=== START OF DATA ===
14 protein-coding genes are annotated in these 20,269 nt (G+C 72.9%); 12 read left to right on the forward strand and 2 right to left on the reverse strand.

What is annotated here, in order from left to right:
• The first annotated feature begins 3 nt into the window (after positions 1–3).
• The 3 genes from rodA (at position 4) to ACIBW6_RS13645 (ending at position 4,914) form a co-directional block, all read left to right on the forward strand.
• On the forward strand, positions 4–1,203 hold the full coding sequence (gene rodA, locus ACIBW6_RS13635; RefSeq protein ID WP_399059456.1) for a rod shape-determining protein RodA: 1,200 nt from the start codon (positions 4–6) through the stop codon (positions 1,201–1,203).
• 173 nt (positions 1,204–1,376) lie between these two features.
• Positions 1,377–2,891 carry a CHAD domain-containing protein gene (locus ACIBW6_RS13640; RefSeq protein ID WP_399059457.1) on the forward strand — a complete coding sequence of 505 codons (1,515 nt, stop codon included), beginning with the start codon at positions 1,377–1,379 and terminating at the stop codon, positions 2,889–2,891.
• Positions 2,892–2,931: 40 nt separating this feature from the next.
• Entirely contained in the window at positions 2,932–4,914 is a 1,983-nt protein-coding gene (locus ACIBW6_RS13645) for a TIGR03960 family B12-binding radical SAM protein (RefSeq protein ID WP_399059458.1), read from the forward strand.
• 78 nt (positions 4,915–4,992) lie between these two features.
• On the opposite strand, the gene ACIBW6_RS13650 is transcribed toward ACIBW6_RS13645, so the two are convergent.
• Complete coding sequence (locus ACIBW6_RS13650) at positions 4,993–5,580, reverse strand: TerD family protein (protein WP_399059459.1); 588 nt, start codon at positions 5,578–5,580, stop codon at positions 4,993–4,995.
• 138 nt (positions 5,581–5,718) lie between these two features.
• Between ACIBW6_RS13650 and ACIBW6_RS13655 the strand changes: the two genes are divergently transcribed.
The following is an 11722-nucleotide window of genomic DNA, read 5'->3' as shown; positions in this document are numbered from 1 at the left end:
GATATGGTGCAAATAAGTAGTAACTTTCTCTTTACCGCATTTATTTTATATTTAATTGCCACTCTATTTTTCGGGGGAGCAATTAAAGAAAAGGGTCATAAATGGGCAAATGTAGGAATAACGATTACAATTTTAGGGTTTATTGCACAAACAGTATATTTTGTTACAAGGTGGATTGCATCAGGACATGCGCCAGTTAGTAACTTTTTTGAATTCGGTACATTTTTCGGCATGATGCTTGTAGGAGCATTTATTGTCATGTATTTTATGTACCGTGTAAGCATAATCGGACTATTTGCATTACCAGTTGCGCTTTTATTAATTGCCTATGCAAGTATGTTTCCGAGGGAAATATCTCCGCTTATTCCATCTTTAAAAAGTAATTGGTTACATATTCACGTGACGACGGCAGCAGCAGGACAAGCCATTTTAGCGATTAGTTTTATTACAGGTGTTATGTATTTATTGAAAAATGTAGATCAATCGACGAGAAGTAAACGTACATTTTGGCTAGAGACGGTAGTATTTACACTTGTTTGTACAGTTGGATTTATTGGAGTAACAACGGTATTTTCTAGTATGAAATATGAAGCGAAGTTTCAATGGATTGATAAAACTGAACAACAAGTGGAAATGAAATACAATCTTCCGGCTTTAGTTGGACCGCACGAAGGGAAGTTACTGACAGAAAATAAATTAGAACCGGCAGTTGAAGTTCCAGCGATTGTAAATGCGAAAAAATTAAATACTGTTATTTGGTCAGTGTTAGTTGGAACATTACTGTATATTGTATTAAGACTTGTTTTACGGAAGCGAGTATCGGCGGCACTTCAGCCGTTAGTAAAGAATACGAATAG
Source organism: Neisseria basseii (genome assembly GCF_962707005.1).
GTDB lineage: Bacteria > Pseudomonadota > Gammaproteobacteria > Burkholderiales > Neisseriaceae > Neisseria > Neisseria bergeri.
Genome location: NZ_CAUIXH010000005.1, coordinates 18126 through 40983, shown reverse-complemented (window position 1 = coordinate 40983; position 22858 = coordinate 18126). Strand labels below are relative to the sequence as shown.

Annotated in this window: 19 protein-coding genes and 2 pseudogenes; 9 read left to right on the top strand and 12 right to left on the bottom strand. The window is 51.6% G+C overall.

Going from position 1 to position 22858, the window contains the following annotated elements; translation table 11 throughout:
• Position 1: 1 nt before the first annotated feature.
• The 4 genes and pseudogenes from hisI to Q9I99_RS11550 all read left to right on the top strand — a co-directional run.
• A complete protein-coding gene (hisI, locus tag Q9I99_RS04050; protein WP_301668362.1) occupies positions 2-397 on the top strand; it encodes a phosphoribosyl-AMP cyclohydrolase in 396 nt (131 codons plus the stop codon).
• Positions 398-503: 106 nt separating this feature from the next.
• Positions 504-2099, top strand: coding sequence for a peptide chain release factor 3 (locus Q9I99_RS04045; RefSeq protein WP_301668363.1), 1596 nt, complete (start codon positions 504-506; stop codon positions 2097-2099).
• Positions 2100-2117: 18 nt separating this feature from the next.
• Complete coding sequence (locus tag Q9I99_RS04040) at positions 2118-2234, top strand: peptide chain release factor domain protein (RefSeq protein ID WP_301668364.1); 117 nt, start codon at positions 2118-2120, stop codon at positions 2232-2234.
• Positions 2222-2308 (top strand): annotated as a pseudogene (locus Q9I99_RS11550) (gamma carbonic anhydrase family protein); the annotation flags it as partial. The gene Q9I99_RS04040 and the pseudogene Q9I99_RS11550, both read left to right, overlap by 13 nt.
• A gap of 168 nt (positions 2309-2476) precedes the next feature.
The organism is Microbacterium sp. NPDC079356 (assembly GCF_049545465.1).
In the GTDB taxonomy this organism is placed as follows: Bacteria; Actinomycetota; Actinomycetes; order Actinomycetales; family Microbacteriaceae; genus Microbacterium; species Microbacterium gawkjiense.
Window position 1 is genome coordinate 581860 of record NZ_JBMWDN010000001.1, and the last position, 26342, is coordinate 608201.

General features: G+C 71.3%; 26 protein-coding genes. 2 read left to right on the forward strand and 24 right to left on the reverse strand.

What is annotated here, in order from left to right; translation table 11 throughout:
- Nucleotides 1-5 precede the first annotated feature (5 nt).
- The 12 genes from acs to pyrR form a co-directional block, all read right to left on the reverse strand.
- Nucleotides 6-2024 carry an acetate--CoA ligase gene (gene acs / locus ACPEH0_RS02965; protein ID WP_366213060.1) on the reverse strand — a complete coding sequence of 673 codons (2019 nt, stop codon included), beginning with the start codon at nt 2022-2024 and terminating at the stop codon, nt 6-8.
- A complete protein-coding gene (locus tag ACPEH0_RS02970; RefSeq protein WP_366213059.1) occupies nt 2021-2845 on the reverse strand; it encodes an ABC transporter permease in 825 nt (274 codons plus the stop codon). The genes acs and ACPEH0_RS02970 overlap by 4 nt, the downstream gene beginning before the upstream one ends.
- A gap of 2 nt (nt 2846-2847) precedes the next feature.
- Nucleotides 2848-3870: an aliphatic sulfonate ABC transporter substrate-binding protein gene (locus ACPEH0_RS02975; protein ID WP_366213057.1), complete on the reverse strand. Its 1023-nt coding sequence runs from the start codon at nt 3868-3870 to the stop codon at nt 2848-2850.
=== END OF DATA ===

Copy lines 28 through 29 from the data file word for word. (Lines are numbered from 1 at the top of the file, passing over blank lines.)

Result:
• Complete coding sequence (locus tag Q9I99_RS04040) at positions 2118-2234, top strand: peptide chain release factor domain protein (RefSeq protein ID WP_301668364.1); 117 nt, start codon at positions 2118-2120, stop codon at positions 2232-2234.
• Positions 2222-2308 (top strand): annotated as a pseudogene (locus Q9I99_RS11550) (gamma carbonic anhydrase family protein); the annotation flags it as partial. The gene Q9I99_RS04040 and the pseudogene Q9I99_RS11550, both read left to right, overlap by 13 nt.